Monday, 19 August 2013

Mughal Modi

“If 20 or 25 per cent of Muslims vote for the BJP in Gujarat, then why not throughout India?” So asks Narendra Modi.

The BJP is increasingly seeking to join forces with political Islam around such causes as the strong nationalism that has always been expressed by the Darul Uloom Deoband, the conduct of Waqf Boards, and the recognition of Urdu as one of the “authentically” Indian languages to be promoted at the expense of English. (In their colloquial spoken forms, Urdu and Hindi are in any case interchangeable.) However, the BJP has little or no understanding that patriotism must include economic patriotism.

The hope that the Sikhs, prominent in the Indian Army, will remain a bulwark of the old culturally Anglophile, politically pro-American Indian elite is not assisted by the realisation that the staunchly Sikh SAD relies on the BJP to deliver its majority at State level in Punjab, and therefore supports the BJP at Union level.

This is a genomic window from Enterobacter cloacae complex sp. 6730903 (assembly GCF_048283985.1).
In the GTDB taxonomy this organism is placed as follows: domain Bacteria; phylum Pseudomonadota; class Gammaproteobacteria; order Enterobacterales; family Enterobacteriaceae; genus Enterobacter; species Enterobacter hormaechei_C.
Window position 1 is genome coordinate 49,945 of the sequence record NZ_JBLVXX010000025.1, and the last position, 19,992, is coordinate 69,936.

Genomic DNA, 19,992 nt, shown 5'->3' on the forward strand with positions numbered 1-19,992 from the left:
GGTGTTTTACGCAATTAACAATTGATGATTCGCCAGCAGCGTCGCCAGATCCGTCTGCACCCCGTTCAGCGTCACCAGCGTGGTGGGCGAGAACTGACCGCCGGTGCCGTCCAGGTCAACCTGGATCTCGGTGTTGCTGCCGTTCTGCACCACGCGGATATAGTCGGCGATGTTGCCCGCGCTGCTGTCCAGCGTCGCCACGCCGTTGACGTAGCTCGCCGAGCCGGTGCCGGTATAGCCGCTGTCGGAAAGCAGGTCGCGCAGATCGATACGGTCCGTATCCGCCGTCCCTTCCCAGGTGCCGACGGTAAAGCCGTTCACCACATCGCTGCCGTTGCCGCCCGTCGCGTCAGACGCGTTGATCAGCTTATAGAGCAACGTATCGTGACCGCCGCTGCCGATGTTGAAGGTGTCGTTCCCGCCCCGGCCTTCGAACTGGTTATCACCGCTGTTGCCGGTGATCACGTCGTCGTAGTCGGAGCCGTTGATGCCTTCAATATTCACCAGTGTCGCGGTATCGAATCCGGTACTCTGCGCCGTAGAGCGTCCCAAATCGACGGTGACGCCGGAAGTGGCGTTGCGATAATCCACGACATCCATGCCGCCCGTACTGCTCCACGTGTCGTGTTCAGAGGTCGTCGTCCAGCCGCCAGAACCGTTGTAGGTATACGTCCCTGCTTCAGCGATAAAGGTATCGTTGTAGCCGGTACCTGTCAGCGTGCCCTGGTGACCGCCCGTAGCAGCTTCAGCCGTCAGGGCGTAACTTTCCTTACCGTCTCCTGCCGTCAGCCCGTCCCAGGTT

If there is a third force in India, then it is made up of Far Left parties, it is led by the party that followed Mao when he broke with the Soviet Union, and it includes the successors of Subhas Chandra Bose, who raised an army in support of the Japanese during the Second World War.

All in all, India’s nuclear weapons, like those of Israel and perhaps also those of the United States, should be regarded with no less trepidation than those of Pakistan or North Korea, and with considerably more so than those of China, Russia or, purely hypothetically, Iran.

We must be as wary of domination by any of the Asian tigers as by any other of them. Long-ago membership of the British Empire has cultural implications on both sides; there is a reason why the Chinese food in Britain is Cantonese. But it has nothing else.

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